Wednesday, May 24, 2017

See How Easy It Is To Cheat on San Diego Unified Online Courses

See How Easy It Is To Cheat on San Diego Unified Online Courses:

It Is Shockingly Easy to Cheat San Diego Unified’s Online Courses

Across the district, online courses are enabling thousands of students to get caught up on classes they previously failed. But students also have access to the web as they take quizzes and tests, making it possible to find answers to the exact questions that appear on tests.

Teachers and principals say they’re virtually powerless to stop it.

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 Googling answers in real time as you take a test. Letting online lectures play on mute while you watch a movie instead. Typing in random letters and numbers as answers and receiving credit.

Those are all moves students and educators told me happen regularly in San Diego Unified’s online credit recovery courses.
On a recent visit to East Village High School, I even watched some of them do it.
There, I saw students Google quiz questions from their online courses and pull up websites where other students have uploaded answers. I saw one student type gobbledygook where short answers were supposed to go – and watched as the computer marked the answer as complete. And I talked with students who said everybody is doing it – whether it’s an online course offered by San Diego Unified or a charter school that offers similar online classes.
“Everyone is cheating. Left and right. Up and down. No matter where you are, someone is cheating. That’s a given,” said Daniel Martinez III, a senior at East Village High School.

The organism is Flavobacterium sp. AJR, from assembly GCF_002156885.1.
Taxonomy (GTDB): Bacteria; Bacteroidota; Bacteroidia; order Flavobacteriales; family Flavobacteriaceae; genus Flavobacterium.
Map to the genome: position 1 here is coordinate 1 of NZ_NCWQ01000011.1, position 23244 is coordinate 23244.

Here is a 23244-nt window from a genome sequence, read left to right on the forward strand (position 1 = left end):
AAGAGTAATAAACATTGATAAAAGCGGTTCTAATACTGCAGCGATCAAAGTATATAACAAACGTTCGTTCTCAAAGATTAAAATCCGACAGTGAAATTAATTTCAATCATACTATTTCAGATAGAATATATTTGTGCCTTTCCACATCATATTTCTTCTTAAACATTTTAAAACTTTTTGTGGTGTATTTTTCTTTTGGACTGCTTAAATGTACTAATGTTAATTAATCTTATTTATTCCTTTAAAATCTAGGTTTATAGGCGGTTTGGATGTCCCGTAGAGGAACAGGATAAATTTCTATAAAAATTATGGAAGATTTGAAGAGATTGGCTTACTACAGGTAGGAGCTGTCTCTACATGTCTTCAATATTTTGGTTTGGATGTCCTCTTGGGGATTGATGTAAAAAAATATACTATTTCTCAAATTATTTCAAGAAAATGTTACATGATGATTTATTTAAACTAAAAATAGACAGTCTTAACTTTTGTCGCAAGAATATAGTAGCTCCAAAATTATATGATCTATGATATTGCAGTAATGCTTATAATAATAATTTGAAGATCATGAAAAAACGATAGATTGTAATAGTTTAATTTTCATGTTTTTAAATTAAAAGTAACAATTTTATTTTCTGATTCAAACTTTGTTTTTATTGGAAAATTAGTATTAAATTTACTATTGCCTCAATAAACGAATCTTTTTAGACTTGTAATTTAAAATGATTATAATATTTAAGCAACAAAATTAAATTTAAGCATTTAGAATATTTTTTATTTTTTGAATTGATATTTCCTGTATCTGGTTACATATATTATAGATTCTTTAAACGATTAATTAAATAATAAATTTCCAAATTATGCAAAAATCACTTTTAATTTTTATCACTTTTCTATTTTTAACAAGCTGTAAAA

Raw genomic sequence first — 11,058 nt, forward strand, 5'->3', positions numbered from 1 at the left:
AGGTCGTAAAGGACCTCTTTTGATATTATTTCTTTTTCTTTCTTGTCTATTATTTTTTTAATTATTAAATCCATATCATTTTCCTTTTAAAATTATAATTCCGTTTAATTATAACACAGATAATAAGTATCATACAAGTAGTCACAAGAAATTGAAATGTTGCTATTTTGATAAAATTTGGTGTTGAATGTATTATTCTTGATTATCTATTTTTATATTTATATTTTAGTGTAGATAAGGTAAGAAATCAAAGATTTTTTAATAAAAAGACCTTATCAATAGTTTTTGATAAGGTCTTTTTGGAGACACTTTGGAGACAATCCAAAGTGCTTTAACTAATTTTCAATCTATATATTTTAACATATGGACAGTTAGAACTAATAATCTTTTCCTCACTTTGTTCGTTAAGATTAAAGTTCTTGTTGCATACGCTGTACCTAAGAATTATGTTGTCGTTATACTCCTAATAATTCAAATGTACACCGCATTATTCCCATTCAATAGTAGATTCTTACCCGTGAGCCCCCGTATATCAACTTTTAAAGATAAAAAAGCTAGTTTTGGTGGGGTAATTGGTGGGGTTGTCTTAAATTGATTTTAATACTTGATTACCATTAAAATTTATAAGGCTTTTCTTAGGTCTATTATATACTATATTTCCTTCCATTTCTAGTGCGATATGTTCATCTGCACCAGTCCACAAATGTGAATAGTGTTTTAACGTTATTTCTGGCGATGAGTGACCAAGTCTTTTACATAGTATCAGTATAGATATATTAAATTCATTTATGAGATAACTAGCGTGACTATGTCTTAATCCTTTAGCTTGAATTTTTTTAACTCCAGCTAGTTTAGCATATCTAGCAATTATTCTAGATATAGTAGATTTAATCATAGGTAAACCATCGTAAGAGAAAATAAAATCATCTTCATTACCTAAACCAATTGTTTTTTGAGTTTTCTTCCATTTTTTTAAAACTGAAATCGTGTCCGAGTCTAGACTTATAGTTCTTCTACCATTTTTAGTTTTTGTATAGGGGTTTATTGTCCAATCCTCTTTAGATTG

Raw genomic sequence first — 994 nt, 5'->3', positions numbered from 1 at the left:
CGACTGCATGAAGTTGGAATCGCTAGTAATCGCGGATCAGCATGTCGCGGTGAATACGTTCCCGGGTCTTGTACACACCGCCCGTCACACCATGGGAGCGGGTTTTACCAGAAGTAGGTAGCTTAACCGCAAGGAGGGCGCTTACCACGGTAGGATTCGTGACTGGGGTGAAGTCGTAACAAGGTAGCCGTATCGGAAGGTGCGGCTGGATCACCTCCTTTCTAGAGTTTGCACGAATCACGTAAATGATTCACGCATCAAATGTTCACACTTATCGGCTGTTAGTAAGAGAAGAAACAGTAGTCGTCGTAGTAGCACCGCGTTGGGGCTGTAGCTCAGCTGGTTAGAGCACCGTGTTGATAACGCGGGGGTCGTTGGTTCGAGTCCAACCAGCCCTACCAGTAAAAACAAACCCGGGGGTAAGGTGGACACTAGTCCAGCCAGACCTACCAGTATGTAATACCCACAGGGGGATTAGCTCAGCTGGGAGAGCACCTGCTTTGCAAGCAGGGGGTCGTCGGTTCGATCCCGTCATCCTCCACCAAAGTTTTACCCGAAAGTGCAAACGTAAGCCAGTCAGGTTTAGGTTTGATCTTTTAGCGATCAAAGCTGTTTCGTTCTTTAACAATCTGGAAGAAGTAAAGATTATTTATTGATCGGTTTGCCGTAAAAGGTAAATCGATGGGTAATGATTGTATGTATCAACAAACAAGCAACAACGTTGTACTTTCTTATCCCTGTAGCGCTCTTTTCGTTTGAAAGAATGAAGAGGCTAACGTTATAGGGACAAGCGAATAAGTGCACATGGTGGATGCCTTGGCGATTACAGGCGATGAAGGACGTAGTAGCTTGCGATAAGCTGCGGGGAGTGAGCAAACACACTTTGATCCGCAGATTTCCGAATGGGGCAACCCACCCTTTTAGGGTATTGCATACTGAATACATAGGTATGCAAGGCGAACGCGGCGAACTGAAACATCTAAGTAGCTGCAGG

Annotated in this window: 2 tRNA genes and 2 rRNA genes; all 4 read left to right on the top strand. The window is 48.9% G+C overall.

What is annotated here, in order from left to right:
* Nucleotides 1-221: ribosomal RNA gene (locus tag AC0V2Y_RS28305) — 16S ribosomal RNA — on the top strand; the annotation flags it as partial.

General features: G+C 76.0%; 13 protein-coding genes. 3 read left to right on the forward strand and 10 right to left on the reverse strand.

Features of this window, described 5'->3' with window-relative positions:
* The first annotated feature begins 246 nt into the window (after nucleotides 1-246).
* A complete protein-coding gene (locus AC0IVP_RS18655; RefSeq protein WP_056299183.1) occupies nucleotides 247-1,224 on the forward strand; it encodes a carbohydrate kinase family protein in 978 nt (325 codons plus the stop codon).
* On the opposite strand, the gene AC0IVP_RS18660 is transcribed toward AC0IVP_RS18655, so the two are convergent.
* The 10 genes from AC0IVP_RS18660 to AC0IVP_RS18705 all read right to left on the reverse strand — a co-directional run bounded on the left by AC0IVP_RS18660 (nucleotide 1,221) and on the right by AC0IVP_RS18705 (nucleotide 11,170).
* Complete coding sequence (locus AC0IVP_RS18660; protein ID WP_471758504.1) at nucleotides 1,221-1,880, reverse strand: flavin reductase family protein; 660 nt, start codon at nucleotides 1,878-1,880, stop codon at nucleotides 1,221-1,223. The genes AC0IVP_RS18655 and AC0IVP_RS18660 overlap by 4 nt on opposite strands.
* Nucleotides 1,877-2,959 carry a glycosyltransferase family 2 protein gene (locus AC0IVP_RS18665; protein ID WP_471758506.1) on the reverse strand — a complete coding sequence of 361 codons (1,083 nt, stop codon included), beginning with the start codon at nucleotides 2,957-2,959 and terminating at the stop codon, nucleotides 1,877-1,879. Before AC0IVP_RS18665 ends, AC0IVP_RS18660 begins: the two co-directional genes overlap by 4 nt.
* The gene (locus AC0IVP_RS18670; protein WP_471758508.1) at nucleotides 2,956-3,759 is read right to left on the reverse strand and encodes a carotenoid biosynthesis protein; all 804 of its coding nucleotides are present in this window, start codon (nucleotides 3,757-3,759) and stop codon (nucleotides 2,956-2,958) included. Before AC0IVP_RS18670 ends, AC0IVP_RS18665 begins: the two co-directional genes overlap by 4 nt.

Across the district, online courses are enabling thousands of students to get caught up on classes they previously failed – sometimes in a matter of days. But students also have access to the web as they take quizzes and tests, making it possible to find answers to the exact questions that appear on tests.
Teachers and principals – both at East Village High, two other district high schools and a charter school – say they’re virtually powerless to stop it. In theory, instructors can monitor students’ computers as they complete coursework, making sure they’re not Googling answers to tests or quizzes. But because students can complete coursework and tests from home or anywhere else they find internet, it’s impossible for teachers to crack down on cheating that happens outside of school.
District officials have pointed to the fact the courses are vetted and approved by the University of California for rigor. But by students’ own accounts, lack of rigor isn’t the problem. It’s how easy they are to game.
Cheating is as simple as opening a second computer window, Googling quiz questions verbatim, then finding the exact answers that others have downloaded to websites designed to help students See How Easy It Is To Cheat on San Diego Unified Online Courses:
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